A group of Catholic women in India called for a Church inquiry into the charges of rape leveled by a religious nun against Bishop Franco Mulakkal of Jalandhar.
The group Sisters in Solidarity, a national forum of Catholic women in India, demanded that an investigation be done by an ecclesiastical court to ascertain the truth behind the case.
On January 14, a civil court in Kerala acquitted Bishop Franco who was accused of raping a nun multiple times inside a convent.
The court said the prosecution failed to prove the bishop’s guilt.
In its statement, the women’s group said they would be seeking “a revision of the Canon Law and the theology of priesthood to cleanse it of elements that breed clericalism, which is an enabler of clerical sexual abuse.”
The women said that to prevent the recurrence of abuse, the Church should put in place necessary structures and ensure “absolute transparency and accountability” in handling sex abuse cases.
The statement, which was signed by 15 women and endorsed by at least 1,278 signatories — heads of religious congregations of priests and nuns, women’s advocates, and members of the academe — has been sent to the Catholic Bishops’ Conferences of India and the Vatican.
Bishop Kurien Valiakandathil of Bhagalpur, who stood as witness in the civil case, and Sister Mary Nirmalini, head of the Conference of Religious in India, also endorsed the statement.
The case against Bishop Mulakkal stemmed from the charges filed by a former superior general of the Missionaries of Jesus, a diocesan congregation in Jalandhar in the northern state of Punjab.
The nun claimed that Bishop Mulakkal raped her 13 times between 2014 and 2016. The court, however, acquitted the bishop, for lack of evidence.
“When it is not feasible to separate truth from falsehood, when grain and chaff are inextricably mixed up, the only available course is to discard the evidence in toto,” read the court decision.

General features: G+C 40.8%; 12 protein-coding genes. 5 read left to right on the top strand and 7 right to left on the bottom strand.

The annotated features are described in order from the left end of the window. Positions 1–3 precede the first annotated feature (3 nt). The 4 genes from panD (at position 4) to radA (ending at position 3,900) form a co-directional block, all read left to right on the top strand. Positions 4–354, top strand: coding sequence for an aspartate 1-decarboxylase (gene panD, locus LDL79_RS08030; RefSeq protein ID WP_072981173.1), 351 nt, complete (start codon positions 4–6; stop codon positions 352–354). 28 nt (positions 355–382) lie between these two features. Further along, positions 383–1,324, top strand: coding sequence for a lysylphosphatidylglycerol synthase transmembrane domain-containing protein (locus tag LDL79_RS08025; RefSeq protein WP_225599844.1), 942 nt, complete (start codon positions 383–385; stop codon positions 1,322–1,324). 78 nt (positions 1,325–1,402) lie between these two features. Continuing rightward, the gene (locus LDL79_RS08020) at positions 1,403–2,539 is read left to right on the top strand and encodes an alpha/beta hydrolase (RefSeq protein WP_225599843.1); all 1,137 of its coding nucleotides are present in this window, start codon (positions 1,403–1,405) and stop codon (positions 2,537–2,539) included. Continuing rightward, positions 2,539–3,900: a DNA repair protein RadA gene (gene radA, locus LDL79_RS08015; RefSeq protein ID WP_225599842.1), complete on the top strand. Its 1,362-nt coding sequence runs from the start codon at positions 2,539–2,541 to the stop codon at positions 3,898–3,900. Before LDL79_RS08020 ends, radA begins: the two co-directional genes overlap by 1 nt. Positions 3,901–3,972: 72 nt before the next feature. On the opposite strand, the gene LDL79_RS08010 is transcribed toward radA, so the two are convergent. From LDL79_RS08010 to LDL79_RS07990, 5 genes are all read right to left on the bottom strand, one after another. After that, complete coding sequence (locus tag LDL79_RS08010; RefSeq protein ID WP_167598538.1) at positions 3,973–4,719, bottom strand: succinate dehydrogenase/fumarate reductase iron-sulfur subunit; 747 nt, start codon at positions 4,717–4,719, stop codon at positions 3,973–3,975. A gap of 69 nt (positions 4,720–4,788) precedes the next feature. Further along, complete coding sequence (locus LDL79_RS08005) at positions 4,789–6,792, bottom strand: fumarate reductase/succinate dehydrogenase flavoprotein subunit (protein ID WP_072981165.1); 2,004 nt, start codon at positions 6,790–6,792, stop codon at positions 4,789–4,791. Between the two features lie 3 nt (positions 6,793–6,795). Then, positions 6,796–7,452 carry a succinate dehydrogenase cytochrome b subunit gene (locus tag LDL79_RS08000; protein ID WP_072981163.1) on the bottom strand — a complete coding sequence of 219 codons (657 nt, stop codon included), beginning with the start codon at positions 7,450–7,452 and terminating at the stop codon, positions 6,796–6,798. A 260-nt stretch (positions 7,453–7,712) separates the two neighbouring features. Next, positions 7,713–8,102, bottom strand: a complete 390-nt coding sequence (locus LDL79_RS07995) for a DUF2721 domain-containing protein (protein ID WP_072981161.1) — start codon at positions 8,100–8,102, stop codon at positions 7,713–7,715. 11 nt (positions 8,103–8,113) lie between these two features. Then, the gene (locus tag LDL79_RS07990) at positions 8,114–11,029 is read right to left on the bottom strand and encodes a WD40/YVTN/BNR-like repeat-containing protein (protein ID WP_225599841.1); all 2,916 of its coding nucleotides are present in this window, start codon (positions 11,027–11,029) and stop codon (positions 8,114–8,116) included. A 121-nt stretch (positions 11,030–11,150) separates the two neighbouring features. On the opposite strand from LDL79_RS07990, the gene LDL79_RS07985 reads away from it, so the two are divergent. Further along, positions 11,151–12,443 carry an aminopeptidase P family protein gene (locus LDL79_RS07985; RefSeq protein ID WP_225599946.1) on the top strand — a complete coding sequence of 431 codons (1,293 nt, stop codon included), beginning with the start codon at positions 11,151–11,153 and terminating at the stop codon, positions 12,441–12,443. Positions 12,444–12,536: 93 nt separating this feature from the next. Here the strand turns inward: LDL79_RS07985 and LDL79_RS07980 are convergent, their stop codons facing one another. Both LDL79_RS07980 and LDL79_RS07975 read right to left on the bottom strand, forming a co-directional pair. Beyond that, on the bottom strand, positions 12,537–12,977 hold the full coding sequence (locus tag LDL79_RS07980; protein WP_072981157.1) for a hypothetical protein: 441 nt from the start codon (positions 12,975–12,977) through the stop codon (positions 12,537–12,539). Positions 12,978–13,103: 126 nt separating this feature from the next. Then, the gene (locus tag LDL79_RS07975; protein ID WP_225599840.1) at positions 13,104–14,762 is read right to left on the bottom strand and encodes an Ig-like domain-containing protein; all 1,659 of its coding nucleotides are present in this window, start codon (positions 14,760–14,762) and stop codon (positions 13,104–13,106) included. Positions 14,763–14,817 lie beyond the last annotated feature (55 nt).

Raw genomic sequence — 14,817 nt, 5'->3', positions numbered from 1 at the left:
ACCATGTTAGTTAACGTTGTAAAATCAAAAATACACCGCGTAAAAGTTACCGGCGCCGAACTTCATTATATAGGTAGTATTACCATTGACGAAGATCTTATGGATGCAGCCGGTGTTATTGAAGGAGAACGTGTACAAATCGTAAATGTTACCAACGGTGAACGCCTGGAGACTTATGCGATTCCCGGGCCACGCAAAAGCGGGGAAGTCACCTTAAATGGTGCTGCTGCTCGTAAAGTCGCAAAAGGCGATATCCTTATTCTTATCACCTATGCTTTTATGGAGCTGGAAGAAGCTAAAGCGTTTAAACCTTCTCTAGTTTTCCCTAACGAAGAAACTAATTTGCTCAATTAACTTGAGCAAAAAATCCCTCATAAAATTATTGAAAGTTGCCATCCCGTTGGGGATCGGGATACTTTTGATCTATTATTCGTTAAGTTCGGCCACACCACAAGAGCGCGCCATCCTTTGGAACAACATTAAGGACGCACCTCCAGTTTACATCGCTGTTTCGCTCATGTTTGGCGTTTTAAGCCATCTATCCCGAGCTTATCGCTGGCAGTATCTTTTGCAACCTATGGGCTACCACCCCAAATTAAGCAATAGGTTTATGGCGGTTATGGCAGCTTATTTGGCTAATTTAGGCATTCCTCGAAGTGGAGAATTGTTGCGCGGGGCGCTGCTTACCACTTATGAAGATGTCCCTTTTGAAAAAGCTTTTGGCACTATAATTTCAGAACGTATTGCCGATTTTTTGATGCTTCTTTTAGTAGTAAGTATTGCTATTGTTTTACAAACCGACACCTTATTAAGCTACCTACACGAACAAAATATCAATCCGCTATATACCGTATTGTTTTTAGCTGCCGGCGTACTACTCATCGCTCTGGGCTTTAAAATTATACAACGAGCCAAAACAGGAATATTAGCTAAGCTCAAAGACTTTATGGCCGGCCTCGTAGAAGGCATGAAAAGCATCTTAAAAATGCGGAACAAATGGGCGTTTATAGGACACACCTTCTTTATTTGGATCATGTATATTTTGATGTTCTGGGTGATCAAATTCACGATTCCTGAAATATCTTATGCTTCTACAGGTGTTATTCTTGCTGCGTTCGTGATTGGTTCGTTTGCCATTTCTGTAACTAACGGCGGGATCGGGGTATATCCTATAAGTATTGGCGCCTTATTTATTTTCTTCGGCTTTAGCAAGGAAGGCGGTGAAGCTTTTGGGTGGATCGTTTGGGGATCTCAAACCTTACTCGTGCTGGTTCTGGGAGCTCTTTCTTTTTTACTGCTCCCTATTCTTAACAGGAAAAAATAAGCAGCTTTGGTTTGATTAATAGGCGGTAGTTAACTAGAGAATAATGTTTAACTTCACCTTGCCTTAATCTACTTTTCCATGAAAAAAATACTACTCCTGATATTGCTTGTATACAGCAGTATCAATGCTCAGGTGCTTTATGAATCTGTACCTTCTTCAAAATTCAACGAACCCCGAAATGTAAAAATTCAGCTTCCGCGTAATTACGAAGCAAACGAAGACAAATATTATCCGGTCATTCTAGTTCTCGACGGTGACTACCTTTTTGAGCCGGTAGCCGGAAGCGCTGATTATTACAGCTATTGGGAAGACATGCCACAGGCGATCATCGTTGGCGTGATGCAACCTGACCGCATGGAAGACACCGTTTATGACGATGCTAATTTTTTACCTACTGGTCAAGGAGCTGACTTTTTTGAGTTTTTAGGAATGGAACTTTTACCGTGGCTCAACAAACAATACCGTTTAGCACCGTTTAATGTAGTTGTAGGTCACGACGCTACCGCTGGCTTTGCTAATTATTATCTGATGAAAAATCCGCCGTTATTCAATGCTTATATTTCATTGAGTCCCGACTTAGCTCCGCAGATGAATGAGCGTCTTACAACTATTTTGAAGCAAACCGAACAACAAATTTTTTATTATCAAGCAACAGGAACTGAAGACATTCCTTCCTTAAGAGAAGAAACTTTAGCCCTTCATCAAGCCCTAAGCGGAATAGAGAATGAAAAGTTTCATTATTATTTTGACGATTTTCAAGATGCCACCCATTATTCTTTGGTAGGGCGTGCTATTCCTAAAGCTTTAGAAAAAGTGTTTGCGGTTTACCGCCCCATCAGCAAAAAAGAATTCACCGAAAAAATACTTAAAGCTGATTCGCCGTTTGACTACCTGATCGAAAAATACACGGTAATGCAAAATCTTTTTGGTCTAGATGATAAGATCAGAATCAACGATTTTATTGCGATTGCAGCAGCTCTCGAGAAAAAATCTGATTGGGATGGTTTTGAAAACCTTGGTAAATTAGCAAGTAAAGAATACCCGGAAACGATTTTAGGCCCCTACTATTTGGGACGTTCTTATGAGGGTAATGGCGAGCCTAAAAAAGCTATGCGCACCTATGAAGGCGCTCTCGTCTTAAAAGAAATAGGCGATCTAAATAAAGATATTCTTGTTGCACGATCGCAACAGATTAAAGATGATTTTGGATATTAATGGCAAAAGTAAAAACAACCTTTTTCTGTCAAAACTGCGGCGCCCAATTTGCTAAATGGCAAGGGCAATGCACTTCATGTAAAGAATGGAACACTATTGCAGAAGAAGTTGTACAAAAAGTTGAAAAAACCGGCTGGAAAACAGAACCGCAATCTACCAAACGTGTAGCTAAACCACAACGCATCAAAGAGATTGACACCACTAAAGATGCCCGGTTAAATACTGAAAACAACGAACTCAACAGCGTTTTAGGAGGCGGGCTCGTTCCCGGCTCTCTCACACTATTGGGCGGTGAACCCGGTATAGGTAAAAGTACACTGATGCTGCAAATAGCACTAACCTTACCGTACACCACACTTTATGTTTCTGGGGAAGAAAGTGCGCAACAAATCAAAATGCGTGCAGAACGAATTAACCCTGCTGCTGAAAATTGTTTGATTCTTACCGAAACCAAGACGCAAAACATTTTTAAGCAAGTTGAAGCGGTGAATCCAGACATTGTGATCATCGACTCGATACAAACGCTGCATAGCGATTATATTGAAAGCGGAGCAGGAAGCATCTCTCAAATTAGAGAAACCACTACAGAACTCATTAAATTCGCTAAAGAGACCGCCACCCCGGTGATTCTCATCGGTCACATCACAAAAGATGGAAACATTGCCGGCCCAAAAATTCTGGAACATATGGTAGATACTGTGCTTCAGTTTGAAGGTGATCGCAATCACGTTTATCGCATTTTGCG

In the statement, the women’s group said the court decision “overlooks the fact that the abuser was within a fiduciary relationship of power and authority over the victim as the patron of her congregation.”
“It does not take into account her multiple vulnerabilities as a religious nun,” added the group Sisters in Solidarity.
“Minor discrepancies in her statement are relied upon to project the survivor as a manipulator and a power hungry person who has filed a false complaint only to tarnish the image of the bishop at the instigation of his rivals,” said the women.
The women said that the Church should look into the case, adding that the Code of Canon Law states that court judgement should not deter the ecclesiastical courts from conducting an inquiry and give the victim the right to participate in the proceedings “and claim compensation for damages” as required by Church law.
The group said “concerned Church leaders” should also visit the “traumatized nun” and her companions “and give them an opportunity to tell their truth.”
The women also urged Church leaders to provide psychological, spiritual, and financial support to the survivor and the sisters in her community and that they be allowed to continue to reside and exercise their mission in their convent.
The women’s group said Bishop Mulakkal should also not be given any administrative responsibilities and spiritual leadership in the Church until the case is completed, and that he be moved out of Jalandhar, where he reportedly hold influence.